5 Writing Prompts to Start Sharing Your Muddy Story

If you have a story you feel called to start sharing, but you don’t know where to start…. start HERE. 

These are 5 prompts to get you thinking about your story in a different way this week. Write them in a journal, in a Word document, or over on Instagram. Just start to get them out into the world.

1. “Something that has always been TRUE about my story is _______. But now that I’m older, I know that __________ is the TRUER version of that.” 

There is a great writing adage that says the drafts of our story go through versions of True, Truer and Truest as we dig deeper and look at it from all the different sides. We may have thought something was True about our story growing up (and to a certain extent it IS)…but now that we’re older and we know just how HARD being an adult is, we may see it from a more empathetic eye. What is something that has become TRUER about your story the older you get?

2. “When I think of that time in my life, I think of the color _______.” 

Is it red, is it blue, is it a sea of GOLD shirts 60,000 strong in a stadium. Is it the sky above you during a really hard scene? Is it the color blanket you wrapped your first born in? The color we associate with a scene in our memory can be celebratory… or heartbreaking. Take it a step further and make the color a repeating symbol throughout the passage (red, burgundy, crimson, blood).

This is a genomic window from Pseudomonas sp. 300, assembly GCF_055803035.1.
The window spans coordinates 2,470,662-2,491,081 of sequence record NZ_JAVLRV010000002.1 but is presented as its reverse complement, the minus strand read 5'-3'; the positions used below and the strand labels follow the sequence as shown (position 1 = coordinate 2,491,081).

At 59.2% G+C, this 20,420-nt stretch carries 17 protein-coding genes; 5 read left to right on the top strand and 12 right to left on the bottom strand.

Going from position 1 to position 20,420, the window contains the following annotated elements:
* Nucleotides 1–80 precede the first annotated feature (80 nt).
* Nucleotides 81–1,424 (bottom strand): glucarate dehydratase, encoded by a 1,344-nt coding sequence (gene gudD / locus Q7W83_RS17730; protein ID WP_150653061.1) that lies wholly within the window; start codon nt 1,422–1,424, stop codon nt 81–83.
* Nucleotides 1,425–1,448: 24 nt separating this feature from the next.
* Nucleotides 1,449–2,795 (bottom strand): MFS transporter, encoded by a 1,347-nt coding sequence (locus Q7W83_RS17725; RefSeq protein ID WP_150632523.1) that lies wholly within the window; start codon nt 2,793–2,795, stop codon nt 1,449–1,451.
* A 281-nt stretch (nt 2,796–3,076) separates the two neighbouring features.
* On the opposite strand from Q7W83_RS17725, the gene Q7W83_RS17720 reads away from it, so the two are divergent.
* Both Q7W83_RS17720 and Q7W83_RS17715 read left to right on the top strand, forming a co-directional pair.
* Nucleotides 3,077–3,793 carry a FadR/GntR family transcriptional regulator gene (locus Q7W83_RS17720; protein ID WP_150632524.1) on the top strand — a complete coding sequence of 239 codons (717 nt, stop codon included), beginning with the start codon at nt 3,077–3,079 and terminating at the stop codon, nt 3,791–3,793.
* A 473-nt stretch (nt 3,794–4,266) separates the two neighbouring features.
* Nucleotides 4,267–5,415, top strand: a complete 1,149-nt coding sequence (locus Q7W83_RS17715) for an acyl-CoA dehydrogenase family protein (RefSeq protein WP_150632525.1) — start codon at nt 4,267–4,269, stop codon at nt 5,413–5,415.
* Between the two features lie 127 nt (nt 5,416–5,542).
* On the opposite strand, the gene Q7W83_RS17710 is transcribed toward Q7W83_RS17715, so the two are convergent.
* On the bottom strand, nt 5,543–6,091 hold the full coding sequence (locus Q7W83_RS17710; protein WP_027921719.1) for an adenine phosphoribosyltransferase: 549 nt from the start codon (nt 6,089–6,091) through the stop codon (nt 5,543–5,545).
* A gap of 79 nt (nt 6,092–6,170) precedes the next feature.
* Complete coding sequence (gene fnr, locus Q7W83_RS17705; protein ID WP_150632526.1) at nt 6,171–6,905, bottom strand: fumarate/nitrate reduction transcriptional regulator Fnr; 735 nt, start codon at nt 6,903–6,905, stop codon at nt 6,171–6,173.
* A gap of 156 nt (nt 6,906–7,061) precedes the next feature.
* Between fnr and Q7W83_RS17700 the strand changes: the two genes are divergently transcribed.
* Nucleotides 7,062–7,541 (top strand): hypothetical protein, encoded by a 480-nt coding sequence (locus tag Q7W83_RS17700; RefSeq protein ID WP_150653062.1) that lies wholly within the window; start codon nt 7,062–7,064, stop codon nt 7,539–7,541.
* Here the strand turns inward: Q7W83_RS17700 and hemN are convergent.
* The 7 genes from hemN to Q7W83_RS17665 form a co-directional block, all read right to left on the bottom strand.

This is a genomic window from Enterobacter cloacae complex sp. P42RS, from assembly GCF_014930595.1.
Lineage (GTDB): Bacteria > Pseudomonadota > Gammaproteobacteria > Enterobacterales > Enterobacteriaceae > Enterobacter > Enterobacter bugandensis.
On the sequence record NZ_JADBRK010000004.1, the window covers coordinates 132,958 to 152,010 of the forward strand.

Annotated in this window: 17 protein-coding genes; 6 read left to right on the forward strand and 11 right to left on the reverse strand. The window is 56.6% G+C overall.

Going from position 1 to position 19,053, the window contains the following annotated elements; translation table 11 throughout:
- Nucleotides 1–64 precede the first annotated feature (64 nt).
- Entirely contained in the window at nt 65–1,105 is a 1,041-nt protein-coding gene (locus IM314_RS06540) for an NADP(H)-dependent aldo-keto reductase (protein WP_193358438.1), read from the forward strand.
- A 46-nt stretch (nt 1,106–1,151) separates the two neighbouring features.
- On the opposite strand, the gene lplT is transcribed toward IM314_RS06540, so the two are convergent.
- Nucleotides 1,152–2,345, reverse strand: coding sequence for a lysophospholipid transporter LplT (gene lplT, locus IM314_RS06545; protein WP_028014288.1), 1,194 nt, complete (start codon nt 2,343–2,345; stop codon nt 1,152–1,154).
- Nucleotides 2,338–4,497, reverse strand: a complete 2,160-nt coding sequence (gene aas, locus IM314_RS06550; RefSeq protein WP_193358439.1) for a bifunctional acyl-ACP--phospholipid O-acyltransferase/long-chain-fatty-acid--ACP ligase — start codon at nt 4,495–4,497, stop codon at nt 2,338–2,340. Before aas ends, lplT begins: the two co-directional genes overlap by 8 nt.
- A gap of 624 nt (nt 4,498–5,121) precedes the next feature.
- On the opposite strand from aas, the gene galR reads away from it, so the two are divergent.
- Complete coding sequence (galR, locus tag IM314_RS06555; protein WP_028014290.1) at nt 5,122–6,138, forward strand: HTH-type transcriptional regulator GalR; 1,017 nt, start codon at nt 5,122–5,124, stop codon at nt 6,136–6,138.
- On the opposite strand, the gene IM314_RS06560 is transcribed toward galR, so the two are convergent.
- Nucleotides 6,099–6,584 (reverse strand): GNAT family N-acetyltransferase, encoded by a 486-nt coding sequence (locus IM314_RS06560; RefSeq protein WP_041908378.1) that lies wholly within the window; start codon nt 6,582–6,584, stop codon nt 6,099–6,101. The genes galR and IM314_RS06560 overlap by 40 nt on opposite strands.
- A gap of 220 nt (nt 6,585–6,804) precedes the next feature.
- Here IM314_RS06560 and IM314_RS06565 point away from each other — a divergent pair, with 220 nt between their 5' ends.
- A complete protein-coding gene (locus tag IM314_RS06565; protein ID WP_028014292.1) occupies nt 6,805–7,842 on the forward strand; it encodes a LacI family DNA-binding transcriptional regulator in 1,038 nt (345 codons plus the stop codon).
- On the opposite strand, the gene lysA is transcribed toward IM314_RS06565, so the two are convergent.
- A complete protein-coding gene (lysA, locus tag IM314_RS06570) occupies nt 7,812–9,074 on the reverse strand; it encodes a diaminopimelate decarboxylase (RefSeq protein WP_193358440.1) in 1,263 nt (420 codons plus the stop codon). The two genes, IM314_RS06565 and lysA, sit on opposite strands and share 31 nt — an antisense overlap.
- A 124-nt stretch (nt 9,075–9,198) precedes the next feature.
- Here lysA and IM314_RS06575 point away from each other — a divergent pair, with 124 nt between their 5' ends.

3. “Tell me a time when someone said something in passing to you that has become a rule of life for you.” 

In my book Dirt I talk about trying to cut corners washing the dishes when I was little (only rinsing the grease off but not washing) and how integrity is often not seen, but felt. My Grandma Goldie told me in that moment that “how you do anything is how you do everything” and that has stayed with me ever since.

4. “Write about your story through the eyes of an inanimate object.” 

In Dirt there is a scene where I write from the perspective of the blueprint drawings I would sketch as a little girl wishing that our trailer could be converted into a two-story home. “There once was a blueprint who dreamed of being a real house. Everyday she would draw and re-draw her dimensions. She would stare at her plans and wish for someone else’s. Something grander, more ornate. She preferred walls to windows, and never missed an opportunity to become more closed off.”

5. “Write something where you don’t end up looking perfect.” 

Mary Karr, author of The Art of Memoir famously said “the best memoirists are the ones who are willing to punch themselves in the face first.” Start with something that shows me you are going to be honest with me as the reader, something that shows you intend to show up on the page just as you are flaws and all. This can be a scene you regret, something that shows your own selfish thoughts, owning up to a pain you caused someone else.

Your story matters. I can’t wait to read it.

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